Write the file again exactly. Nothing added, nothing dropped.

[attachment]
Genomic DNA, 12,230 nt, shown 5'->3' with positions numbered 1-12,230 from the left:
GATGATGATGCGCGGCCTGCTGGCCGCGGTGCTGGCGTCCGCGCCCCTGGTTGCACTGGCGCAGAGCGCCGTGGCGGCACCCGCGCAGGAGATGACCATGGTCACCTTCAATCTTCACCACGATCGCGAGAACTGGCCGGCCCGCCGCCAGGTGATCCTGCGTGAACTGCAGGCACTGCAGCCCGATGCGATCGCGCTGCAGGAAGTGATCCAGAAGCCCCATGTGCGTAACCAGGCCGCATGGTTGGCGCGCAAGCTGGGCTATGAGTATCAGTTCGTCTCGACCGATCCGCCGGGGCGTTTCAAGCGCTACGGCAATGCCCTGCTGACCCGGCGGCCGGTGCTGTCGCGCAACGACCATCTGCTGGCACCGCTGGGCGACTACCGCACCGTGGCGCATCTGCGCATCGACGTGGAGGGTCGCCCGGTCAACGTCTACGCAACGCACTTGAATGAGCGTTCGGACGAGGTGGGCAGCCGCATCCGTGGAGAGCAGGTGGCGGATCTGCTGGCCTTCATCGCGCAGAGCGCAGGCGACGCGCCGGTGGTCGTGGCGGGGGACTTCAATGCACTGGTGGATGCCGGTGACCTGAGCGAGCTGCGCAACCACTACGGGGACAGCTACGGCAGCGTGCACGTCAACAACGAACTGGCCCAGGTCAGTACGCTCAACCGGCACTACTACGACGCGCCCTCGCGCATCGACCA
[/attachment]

Genomic DNA, 12,230 nt, shown 5'->3' with positions numbered 1-12,230 from the left:
GATGATGATGCGCGGCCTGCTGGCCGCGGTGCTGGCGTCCGCGCCCCTGGTTGCACTGGCGCAGAGCGCCGTGGCGGCACCCGCGCAGGAGATGACCATGGTCACCTTCAATCTTCACCACGATCGCGAGAACTGGCCGGCCCGCCGCCAGGTGATCCTGCGTGAACTGCAGGCACTGCAGCCCGATGCGATCGCGCTGCAGGAAGTGATCCAGAAGCCCCATGTGCGTAACCAGGCCGCATGGTTGGCGCGCAAGCTGGGCTATGAGTATCAGTTCGTCTCGACCGATCCGCCGGGGCGTTTCAAGCGCTACGGCAATGCCCTGCTGACCCGGCGGCCGGTGCTGTCGCGCAACGACCATCTGCTGGCACCGCTGGGCGACTACCGCACCGTGGCGCATCTGCGCATCGACGTGGAGGGTCGCCCGGTCAACGTCTACGCAACGCACTTGAATGAGCGTTCGGACGAGGTGGGCAGCCGCATCCGTGGAGAGCAGGTGGCGGATCTGCTGGCCTTCATCGCGCAGAGCGCAGGCGACGCGCCGGTGGTCGTGGCGGGGGACTTCAATGCACTGGTGGATGCCGGTGACCTGAGCGAGCTGCGCAACCACTACGGGGACAGCTACGGCAGCGTGCACGTCAACAACGAACTGGCCCAGGTCAGTACGCTCAACCGGCACTACTACGACGCGCCCTCGCGCATCGACCA